Driving at night can be one of the toughest things to do and facts have proven it to be true.
Driving at night can be one of the toughest things to do and facts have proven it to be true. Fatal accidents are three times as likely to happen at night as opposed to driving in the day. The reasoning is quite simple, it is harder to see the entirety of the road at night and bright lights can cause distractions. Here are ten tips to conquer driving at night.
Drinking and driving are a real problem at night and alcohol impairs a drivers ability to react on the road. It is a good idea to be more of a defensive driver at night to avoid impaired drivers on the road.
Drowsy driver crashes are most likely to happen between midnight and 6am. Be aware when you are on the road during these hours and always scan the road for potential sleepy drivers. If you need to, pull over to refresh, grab a coffee, or take a quick nap.
Clean Your View
Dirty or cracked windshields can scatter lights and cause blinding glares. Make sure you keep your windshield clean or replace/fix any cracked windshields to avoid light glares.
Avoid Two-Lane Highways (if possible)
Playing on the light glares, driving on two lane highways can be troublesome due to oncoming traffic’s headlights blaring into your cabin. Two lane highways also tend to have more sharp curves and blind corners, so avoid if possible.
Speeding has caused about 37% of all nighttime driving fatalities, while in the daytime is just 21%. Low visibility causes shorter reaction times that can lead to greater mistakes. Adjust your speed to take conditions into consideration and make it to your destination.
Angle Your Headlights Correctly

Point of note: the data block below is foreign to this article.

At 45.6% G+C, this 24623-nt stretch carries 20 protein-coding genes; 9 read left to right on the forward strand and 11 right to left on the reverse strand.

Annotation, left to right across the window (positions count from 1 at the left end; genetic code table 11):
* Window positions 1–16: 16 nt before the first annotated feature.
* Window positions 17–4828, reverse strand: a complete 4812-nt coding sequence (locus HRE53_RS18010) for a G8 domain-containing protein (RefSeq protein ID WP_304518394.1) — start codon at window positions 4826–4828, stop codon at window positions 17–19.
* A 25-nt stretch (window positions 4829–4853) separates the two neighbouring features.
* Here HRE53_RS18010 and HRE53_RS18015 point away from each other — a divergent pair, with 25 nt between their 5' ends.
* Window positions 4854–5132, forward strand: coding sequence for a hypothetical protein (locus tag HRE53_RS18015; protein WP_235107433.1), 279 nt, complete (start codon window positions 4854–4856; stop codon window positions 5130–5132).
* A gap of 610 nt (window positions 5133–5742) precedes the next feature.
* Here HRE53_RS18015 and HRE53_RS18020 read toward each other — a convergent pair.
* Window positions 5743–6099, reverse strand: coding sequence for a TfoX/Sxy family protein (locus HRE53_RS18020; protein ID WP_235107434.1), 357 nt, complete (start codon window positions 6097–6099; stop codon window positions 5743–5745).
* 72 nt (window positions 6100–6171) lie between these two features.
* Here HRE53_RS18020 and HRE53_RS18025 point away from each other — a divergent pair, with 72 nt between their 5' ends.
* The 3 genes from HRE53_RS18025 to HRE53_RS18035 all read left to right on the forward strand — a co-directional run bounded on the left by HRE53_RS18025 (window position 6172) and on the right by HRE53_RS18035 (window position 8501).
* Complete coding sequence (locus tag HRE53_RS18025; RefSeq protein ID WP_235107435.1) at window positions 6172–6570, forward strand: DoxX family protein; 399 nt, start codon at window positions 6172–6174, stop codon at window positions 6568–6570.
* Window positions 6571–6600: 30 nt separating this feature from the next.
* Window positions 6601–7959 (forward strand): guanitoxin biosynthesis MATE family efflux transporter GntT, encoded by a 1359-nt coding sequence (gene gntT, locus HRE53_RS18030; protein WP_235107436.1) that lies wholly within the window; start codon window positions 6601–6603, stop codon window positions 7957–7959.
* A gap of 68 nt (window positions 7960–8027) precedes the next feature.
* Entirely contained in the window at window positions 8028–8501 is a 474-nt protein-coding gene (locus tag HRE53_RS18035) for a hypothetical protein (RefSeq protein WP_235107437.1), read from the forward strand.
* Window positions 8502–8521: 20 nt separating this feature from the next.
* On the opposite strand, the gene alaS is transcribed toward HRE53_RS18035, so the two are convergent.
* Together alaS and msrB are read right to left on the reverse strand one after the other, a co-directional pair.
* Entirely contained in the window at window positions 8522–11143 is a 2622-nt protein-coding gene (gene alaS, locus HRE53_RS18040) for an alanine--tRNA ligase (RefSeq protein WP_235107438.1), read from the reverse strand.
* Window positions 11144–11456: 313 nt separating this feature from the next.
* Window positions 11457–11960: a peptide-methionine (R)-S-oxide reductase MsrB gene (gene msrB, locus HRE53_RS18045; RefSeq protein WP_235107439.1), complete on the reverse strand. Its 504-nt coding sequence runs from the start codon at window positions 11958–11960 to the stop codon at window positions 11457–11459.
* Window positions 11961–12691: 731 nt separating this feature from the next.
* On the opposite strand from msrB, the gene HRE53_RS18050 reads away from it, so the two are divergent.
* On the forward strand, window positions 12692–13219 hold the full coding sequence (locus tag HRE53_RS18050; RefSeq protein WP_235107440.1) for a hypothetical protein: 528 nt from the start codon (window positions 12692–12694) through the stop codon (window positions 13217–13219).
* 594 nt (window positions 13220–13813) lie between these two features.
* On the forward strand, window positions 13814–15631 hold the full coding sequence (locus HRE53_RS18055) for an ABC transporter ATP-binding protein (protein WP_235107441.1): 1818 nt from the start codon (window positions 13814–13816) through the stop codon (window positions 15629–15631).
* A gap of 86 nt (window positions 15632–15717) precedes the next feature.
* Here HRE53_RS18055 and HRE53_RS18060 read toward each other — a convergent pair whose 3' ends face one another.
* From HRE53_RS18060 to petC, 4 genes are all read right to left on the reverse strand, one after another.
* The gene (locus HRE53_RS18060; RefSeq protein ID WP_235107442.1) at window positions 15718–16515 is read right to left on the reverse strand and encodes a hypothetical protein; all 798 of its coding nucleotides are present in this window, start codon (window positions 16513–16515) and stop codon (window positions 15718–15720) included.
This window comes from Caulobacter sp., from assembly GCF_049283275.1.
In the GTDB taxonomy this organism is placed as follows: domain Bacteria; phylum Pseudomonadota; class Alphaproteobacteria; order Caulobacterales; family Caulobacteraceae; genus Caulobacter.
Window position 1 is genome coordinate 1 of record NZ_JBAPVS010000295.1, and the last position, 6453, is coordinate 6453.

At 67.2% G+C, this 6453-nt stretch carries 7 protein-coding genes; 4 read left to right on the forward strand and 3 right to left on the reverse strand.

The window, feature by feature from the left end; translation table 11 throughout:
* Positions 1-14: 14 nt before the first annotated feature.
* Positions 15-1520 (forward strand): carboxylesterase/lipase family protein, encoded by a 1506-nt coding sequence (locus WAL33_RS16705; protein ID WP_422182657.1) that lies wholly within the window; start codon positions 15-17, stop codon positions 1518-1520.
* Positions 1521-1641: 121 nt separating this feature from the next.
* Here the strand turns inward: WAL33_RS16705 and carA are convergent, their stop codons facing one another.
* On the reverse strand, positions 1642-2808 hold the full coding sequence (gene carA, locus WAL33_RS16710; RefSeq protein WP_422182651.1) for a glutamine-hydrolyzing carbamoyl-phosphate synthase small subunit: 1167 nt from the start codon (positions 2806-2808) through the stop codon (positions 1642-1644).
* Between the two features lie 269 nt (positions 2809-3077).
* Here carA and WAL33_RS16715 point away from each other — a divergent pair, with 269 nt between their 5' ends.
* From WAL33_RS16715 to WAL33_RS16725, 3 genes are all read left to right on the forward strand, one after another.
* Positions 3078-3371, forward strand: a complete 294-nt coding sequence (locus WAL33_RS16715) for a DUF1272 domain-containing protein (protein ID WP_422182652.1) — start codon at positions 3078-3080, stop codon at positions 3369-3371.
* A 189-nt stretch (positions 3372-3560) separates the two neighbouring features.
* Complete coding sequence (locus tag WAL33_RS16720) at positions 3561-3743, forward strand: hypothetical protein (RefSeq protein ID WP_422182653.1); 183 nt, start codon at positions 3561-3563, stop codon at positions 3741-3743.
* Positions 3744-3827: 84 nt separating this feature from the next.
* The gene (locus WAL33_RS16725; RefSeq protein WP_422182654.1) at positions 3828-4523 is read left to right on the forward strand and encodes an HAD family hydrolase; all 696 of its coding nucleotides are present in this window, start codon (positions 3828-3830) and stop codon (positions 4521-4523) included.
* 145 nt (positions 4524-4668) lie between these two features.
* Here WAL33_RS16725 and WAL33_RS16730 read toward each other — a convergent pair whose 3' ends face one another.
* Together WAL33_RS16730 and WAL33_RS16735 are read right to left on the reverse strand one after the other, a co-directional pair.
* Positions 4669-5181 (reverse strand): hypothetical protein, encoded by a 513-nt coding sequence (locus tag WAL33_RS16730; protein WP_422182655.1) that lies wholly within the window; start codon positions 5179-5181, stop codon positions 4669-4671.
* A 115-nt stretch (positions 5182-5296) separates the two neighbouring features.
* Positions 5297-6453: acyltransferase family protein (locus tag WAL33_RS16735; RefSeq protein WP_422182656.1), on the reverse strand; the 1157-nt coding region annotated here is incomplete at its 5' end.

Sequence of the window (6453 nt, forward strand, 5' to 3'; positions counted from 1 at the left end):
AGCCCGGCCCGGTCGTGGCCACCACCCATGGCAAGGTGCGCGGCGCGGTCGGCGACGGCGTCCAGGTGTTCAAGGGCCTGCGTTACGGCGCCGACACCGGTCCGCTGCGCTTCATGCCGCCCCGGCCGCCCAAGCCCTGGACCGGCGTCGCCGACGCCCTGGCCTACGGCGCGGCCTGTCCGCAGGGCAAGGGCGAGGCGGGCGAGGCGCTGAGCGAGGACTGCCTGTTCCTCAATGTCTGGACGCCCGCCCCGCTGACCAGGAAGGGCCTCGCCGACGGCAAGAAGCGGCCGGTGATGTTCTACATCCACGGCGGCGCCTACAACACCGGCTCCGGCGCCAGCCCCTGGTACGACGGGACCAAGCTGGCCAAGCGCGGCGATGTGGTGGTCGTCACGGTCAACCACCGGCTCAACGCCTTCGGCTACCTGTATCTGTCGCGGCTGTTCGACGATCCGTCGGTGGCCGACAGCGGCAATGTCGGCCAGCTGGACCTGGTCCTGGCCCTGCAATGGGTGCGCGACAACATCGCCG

If your headlights are angled too low, you lose the illumination on the road. On the other hand, if your headlights are too high, you can blind oncoming drivers. Some car manuals have simple instructions that a person can do in their driveways, if not take your vehicle to your dealership to get them adjusted.
Use High Beams When Appropriate
High beams are underutilized in order to be courteous to other drivers, but driving in rural or low lit environments call for them. Just make sure you dim them for oncoming traffic.
Watch for Wildlife
Collisions with deer or other wildlife generally happen between October and January due to migration patterns. Your high beams can help spot crossing animals and save everyone.
Test and Use Your Lights
When you are checking your vehicle, always double check your lights (low/high beams, turn signals, etc.). Lights are not only good for driving at night, they can also be helpful when driving in adverse conditions.
Tweak Your Interior Lighting
Looking at an extremely bright dashboard and then back to the dark road can cause your eyes to adjust which takes time. Dim your interior lights when driving at night to avoid the adjustment period on the road.